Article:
public void FizzBuzzDo()
{
    string result = string.Empty;
    int input = 0;

    When("running FizzBuzz", () => result = SUT.Do(input));

    Given("an input of 1", () => input = 1).Verify(() =>
        Then("it should return a stringified 1", () => Assert.That(result, Is.EqualTo("1"))));

    Given("an input of 2", () => input = 2).Verify(() =>
        Then("it should return a stringified 2", () => Assert.That(result, Is.EqualTo("2"))));
}

Once we fix up FizzBuzz, we get this output:

------------ FULL RESULTS ------------
given an input of 1
when running FizzBuzz
then it should return a stringified 1

given an input of 2
when running FizzBuzz
then it should return a stringified 2

1 passed, 0 failed, 0 skipped

4.) Finish up the tests

You can continue the implementation of FizzBuzz this way, and end up with tests like so:

public void FizzBuzzDo()
{
    string result = string.Empty;
    int input = 0;

    When("running FizzBuzz", () => result = SUT.Do(input));

    Given("an input of 1", () => input = 1).Verify(() =>
        Then("it should return a stringified 1", () => Assert.That(result, Is.EqualTo("1"))));

    Given("an input of 2", () => input = 2).Verify(() =>
        Then("it should return a stringified 2", () => Assert.That(result, Is.EqualTo("2"))));

    Given("an input of 3", () => input = 3).Verify(() =>
        Then("it should return fizz", () => Assert.That(result, Is.EqualTo("fizz"))));

    Given("an input of a multiple of 3", () => input = 9).Verify(() =>
        Then("it should return fizz", () => Assert.That(result, Is.EqualTo("fizz"))));

    Given("an input of 5", () => input = 5).Verify(() =>
        Then("it should return buzz", () => Assert.That(result, Is.EqualTo("buzz"))));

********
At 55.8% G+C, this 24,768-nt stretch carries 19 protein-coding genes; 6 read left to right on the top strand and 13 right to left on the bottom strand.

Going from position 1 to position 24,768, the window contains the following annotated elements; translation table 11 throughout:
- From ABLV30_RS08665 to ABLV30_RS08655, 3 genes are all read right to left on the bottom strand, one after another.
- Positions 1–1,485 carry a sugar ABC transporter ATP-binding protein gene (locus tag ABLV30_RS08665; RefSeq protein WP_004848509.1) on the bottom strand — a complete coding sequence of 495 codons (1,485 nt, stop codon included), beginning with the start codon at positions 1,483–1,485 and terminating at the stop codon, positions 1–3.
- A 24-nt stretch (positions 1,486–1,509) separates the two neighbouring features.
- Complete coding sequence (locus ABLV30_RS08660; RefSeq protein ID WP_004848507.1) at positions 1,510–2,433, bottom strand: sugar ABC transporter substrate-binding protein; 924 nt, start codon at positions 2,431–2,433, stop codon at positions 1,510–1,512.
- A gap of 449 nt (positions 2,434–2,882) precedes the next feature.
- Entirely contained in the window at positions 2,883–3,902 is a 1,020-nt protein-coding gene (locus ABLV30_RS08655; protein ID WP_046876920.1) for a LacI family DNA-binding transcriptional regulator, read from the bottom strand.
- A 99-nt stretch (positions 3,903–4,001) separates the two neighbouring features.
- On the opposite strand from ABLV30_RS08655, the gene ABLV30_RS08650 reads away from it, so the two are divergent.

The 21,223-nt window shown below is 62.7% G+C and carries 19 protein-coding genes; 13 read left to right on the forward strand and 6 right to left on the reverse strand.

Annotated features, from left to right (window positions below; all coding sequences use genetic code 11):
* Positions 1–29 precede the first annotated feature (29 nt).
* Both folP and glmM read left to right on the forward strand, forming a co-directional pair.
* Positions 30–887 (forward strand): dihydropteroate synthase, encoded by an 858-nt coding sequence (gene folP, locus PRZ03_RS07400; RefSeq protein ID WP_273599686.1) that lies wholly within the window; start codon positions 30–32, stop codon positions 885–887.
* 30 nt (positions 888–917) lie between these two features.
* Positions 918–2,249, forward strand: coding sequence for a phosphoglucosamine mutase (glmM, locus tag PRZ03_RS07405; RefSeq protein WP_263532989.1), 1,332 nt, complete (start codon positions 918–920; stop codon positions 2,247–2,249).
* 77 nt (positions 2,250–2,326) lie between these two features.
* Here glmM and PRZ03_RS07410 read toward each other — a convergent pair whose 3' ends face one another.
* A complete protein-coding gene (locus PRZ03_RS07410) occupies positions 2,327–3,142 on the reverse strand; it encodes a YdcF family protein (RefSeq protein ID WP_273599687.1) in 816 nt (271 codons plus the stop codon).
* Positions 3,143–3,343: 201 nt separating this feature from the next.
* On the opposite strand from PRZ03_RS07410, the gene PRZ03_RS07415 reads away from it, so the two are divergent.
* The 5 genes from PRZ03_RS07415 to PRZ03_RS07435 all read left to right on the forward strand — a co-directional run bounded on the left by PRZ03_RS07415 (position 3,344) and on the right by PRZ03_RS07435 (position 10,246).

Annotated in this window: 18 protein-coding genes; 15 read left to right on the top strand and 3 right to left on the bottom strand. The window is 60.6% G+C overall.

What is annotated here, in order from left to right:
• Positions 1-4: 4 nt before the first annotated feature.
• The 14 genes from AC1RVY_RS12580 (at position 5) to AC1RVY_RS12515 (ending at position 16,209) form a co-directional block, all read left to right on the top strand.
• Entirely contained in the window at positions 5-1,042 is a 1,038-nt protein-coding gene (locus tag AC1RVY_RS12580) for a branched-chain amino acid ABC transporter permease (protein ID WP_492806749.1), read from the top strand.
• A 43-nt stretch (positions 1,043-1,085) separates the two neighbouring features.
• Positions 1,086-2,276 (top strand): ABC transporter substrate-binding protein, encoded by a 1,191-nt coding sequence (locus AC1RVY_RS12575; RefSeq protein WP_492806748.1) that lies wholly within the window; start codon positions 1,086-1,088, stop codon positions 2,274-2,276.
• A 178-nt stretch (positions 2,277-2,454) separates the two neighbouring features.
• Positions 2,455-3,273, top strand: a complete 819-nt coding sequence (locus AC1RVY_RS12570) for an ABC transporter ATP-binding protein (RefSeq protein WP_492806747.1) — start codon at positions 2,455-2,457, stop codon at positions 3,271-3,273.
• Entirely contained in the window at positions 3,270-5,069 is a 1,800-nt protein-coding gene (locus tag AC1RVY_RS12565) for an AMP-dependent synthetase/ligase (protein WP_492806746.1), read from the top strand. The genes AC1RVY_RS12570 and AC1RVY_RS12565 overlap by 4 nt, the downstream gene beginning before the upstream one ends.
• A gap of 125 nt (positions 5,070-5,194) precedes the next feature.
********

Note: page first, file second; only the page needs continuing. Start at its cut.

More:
Given("an input of a multiple of 5", () => input = 20).Verify(() =>
        Then("it should return buzz", () => Assert.That(result, Is.EqualTo("buzz"))));

    Given("an input of a multiple of 3 and 5", () => input = 30).Verify(() =>
        Then("it should return fizzbuzz", () => Assert.That(result, Is.EqualTo("fizzbuzz"))));
}

The test results will look like this:

------------ FULL RESULTS ------------
given an input of 1
when running FizzBuzz
then it should return a stringified 1

given an input of 2
when running FizzBuzz
then it should return a stringified 2

given an input of 3
when running FizzBuzz
then it should return fizz

given an input of a multiple of 3
when running FizzBuzz
then it should return fizz

given an input of 5
when running FizzBuzz
then it should return buzz

given an input of a multiple of 5
when running FizzBuzz
then it should return buzz

given an input of a multiple of 3 and 5
when running FizzBuzz
then it should return fizzbuzz

1 passed, 0 failed, 0 skipped

Dependencies

One thing that wasn't mentioned in the above spec is that SpecEasy automatically instantiated your class under test for you, and gave you access to it through a variable called SUT (system under test). But what if your SUT has dependencies? SpecEasy can handle that for you too, either automatically, or you can determine what values to use for your class.

Let's say I have a class that takes in two dependencies as constructor parameters:

public class CarService
{
    private readonly ICar car;
    private readonly IDriver driver;

    public CarService(ICar car, IDriver driver)
    {
        this.car = car;
        this.driver = driver;
    }

    public void Drive()
    {
        // Make the driver drive the car
    }
}

If we want to test the Drive method, most likely what we want to do is ensure that certain methods are called on the car and driver. To do that, we need to be able to have access to the car and driver objects in our test. You can do this manually, using the Set<T>(T) method:

public class CarServiceSpec
{
    public Drive()
    {
        ICar car = new FakeCar();
        IDriver driver = FakeDriver();

        Set<ICar>(car);
        Set<IDriver>(driver);

        When("driving a car", () => SUT.Drive());

        Then("the driver should start the car", () => driver.AssertStartWasCalledWithParameter(car));
    }
}

This requires you to make a fake for every parameter and then implement code to track method calls. It works, but can be a lot of extra test code. SpecEasy can eliminate this code by using mocks. If we allow SpecEasy to create mocks for us, the above code becomes:

public class CarServiceSpec
{
    public Drive()